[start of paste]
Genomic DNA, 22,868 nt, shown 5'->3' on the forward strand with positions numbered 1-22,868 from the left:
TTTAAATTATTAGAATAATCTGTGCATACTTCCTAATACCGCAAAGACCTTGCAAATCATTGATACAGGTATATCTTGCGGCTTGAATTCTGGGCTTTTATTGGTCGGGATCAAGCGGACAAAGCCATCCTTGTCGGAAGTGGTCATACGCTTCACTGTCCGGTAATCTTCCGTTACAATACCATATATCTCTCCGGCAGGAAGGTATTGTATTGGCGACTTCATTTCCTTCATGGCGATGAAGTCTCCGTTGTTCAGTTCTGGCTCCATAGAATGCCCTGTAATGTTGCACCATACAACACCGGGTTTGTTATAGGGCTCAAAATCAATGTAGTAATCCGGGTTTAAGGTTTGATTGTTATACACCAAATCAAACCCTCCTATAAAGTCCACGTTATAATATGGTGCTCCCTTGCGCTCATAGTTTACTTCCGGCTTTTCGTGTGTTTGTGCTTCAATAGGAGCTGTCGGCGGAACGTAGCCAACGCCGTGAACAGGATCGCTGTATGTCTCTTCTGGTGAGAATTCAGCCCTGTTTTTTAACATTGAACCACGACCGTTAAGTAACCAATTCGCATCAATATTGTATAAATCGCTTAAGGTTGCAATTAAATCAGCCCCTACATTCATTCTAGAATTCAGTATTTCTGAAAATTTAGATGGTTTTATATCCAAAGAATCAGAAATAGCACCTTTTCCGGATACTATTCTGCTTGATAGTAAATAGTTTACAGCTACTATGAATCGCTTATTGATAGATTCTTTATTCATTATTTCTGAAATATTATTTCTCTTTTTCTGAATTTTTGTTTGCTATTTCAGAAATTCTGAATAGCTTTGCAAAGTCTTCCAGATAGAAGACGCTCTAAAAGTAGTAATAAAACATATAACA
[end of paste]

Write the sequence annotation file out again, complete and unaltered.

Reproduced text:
Genomic DNA, 22,868 nt, shown 5'->3' on the forward strand with positions numbered 1-22,868 from the left:
TTTAAATTATTAGAATAATCTGTGCATACTTCCTAATACCGCAAAGACCTTGCAAATCATTGATACAGGTATATCTTGCGGCTTGAATTCTGGGCTTTTATTGGTCGGGATCAAGCGGACAAAGCCATCCTTGTCGGAAGTGGTCATACGCTTCACTGTCCGGTAATCTTCCGTTACAATACCATATATCTCTCCGGCAGGAAGGTATTGTATTGGCGACTTCATTTCCTTCATGGCGATGAAGTCTCCGTTGTTCAGTTCTGGCTCCATAGAATGCCCTGTAATGTTGCACCATACAACACCGGGTTTGTTATAGGGCTCAAAATCAATGTAGTAATCCGGGTTTAAGGTTTGATTGTTATACACCAAATCAAACCCTCCTATAAAGTCCACGTTATAATATGGTGCTCCCTTGCGCTCATAGTTTACTTCCGGCTTTTCGTGTGTTTGTGCTTCAATAGGAGCTGTCGGCGGAACGTAGCCAACGCCGTGAACAGGATCGCTGTATGTCTCTTCTGGTGAGAATTCAGCCCTGTTTTTTAACATTGAACCACGACCGTTAAGTAACCAATTCGCATCAATATTGTATAAATCGCTTAAGGTTGCAATTAAATCAGCCCCTACATTCATTCTAGAATTCAGTATTTCTGAAAATTTAGATGGTTTTATATCCAAAGAATCAGAAATAGCACCTTTTCCGGATACTATTCTGCTTGATAGTAAATAGTTTACAGCTACTATGAATCGCTTATTGATAGATTCTTTATTCATTATTTCTGAAATATTATTTCTCTTTTTCTGAATTTTTGTTTGCTATTTCAGAAATTCTGAATAGCTTTGCAAAGTCTTCCAGATAGAAGACGCTCTAAAAGTAGTAATAAAACATATAACA